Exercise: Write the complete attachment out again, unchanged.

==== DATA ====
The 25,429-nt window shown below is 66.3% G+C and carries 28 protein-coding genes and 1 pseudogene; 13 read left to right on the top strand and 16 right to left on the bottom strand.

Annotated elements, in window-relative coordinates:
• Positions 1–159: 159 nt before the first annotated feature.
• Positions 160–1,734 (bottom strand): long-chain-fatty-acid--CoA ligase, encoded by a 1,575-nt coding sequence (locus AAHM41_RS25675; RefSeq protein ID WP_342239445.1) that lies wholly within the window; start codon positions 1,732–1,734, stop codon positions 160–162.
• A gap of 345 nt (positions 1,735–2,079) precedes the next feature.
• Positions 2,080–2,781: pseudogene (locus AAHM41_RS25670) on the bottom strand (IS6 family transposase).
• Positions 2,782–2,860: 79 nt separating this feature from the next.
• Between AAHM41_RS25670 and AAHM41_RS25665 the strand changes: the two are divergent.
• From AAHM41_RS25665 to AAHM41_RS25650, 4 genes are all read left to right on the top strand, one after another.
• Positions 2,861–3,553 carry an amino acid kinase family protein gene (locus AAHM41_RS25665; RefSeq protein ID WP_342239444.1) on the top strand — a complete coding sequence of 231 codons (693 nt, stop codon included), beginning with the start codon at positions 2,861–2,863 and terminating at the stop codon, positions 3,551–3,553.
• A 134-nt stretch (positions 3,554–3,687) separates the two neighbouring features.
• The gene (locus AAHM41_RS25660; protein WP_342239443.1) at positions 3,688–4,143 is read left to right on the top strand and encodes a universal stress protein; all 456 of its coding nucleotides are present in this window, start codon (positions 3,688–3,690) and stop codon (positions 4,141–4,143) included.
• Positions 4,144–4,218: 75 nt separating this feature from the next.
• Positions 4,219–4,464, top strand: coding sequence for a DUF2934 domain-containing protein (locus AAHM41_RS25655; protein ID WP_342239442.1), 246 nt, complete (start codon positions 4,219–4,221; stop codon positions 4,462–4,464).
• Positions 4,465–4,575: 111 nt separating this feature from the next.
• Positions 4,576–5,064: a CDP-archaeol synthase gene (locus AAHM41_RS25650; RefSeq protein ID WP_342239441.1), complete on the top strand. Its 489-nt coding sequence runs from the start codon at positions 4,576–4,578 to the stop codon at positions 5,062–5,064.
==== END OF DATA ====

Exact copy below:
The 25,429-nt window shown below is 66.3% G+C and carries 28 protein-coding genes and 1 pseudogene; 13 read left to right on the top strand and 16 right to left on the bottom strand.

Annotated elements, in window-relative coordinates:
• Positions 1–159: 159 nt before the first annotated feature.
• Positions 160–1,734 (bottom strand): long-chain-fatty-acid--CoA ligase, encoded by a 1,575-nt coding sequence (locus AAHM41_RS25675; RefSeq protein ID WP_342239445.1) that lies wholly within the window; start codon positions 1,732–1,734, stop codon positions 160–162.
• A gap of 345 nt (positions 1,735–2,079) precedes the next feature.
• Positions 2,080–2,781: pseudogene (locus AAHM41_RS25670) on the bottom strand (IS6 family transposase).
• Positions 2,782–2,860: 79 nt separating this feature from the next.
• Between AAHM41_RS25670 and AAHM41_RS25665 the strand changes: the two are divergent.
• From AAHM41_RS25665 to AAHM41_RS25650, 4 genes are all read left to right on the top strand, one after another.
• Positions 2,861–3,553 carry an amino acid kinase family protein gene (locus AAHM41_RS25665; RefSeq protein ID WP_342239444.1) on the top strand — a complete coding sequence of 231 codons (693 nt, stop codon included), beginning with the start codon at positions 2,861–2,863 and terminating at the stop codon, positions 3,551–3,553.
• A 134-nt stretch (positions 3,554–3,687) separates the two neighbouring features.
• The gene (locus AAHM41_RS25660; protein WP_342239443.1) at positions 3,688–4,143 is read left to right on the top strand and encodes a universal stress protein; all 456 of its coding nucleotides are present in this window, start codon (positions 3,688–3,690) and stop codon (positions 4,141–4,143) included.
• Positions 4,144–4,218: 75 nt separating this feature from the next.
• Positions 4,219–4,464, top strand: coding sequence for a DUF2934 domain-containing protein (locus AAHM41_RS25655; protein ID WP_342239442.1), 246 nt, complete (start codon positions 4,219–4,221; stop codon positions 4,462–4,464).
• Positions 4,465–4,575: 111 nt separating this feature from the next.
• Positions 4,576–5,064: a CDP-archaeol synthase gene (locus AAHM41_RS25650; RefSeq protein ID WP_342239441.1), complete on the top strand. Its 489-nt coding sequence runs from the start codon at positions 4,576–4,578 to the stop codon at positions 5,062–5,064.